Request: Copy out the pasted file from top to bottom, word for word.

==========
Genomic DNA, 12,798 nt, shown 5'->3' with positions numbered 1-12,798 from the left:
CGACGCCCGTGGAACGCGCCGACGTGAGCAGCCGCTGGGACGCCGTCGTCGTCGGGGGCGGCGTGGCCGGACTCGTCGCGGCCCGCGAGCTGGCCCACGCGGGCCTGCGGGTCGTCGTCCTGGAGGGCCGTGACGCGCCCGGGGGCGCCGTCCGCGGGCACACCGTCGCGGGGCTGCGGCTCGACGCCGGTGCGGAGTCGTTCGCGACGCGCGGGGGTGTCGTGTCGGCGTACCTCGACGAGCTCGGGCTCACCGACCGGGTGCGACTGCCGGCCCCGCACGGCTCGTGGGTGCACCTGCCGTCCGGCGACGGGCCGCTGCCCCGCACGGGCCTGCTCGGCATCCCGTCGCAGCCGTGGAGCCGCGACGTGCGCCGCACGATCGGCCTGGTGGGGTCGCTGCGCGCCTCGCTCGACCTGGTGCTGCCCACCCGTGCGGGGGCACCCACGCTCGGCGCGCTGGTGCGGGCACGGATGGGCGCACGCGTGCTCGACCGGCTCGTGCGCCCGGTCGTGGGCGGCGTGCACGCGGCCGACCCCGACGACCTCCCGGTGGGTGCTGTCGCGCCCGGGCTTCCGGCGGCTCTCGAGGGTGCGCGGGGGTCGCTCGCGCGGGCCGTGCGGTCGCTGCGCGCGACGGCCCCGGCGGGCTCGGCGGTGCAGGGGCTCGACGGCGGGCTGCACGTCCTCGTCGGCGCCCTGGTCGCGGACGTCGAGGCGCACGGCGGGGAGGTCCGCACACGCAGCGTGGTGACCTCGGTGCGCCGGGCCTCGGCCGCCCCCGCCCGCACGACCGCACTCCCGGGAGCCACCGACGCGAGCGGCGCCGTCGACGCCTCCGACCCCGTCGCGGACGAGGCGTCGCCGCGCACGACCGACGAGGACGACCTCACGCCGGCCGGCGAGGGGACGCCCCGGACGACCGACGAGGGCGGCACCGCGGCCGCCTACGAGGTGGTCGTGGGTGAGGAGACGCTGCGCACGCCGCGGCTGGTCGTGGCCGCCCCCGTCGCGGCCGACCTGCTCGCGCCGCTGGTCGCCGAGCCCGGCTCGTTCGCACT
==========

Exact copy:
Genomic DNA, 12,798 nt, shown 5'->3' with positions numbered 1-12,798 from the left:
CGACGCCCGTGGAACGCGCCGACGTGAGCAGCCGCTGGGACGCCGTCGTCGTCGGGGGCGGCGTGGCCGGACTCGTCGCGGCCCGCGAGCTGGCCCACGCGGGCCTGCGGGTCGTCGTCCTGGAGGGCCGTGACGCGCCCGGGGGCGCCGTCCGCGGGCACACCGTCGCGGGGCTGCGGCTCGACGCCGGTGCGGAGTCGTTCGCGACGCGCGGGGGTGTCGTGTCGGCGTACCTCGACGAGCTCGGGCTCACCGACCGGGTGCGACTGCCGGCCCCGCACGGCTCGTGGGTGCACCTGCCGTCCGGCGACGGGCCGCTGCCCCGCACGGGCCTGCTCGGCATCCCGTCGCAGCCGTGGAGCCGCGACGTGCGCCGCACGATCGGCCTGGTGGGGTCGCTGCGCGCCTCGCTCGACCTGGTGCTGCCCACCCGTGCGGGGGCACCCACGCTCGGCGCGCTGGTGCGGGCACGGATGGGCGCACGCGTGCTCGACCGGCTCGTGCGCCCGGTCGTGGGCGGCGTGCACGCGGCCGACCCCGACGACCTCCCGGTGGGTGCTGTCGCGCCCGGGCTTCCGGCGGCTCTCGAGGGTGCGCGGGGGTCGCTCGCGCGGGCCGTGCGGTCGCTGCGCGCGACGGCCCCGGCGGGCTCGGCGGTGCAGGGGCTCGACGGCGGGCTGCACGTCCTCGTCGGCGCCCTGGTCGCGGACGTCGAGGCGCACGGCGGGGAGGTCCGCACACGCAGCGTGGTGACCTCGGTGCGCCGGGCCTCGGCCGCCCCCGCCCGCACGACCGCACTCCCGGGAGCCACCGACGCGAGCGGCGCCGTCGACGCCTCCGACCCCGTCGCGGACGAGGCGTCGCCGCGCACGACCGACGAGGACGACCTCACGCCGGCCGGCGAGGGGACGCCCCGGACGACCGACGAGGGCGGCACCGCGGCCGCCTACGAGGTGGTCGTGGGTGAGGAGACGCTGCGCACGCCGCGGCTGGTCGTGGCCGCCCCCGTCGCGGCCGACCTGCTCGCGCCGCTGGTCGCCGAGCCCGGCTCGTTCGCACT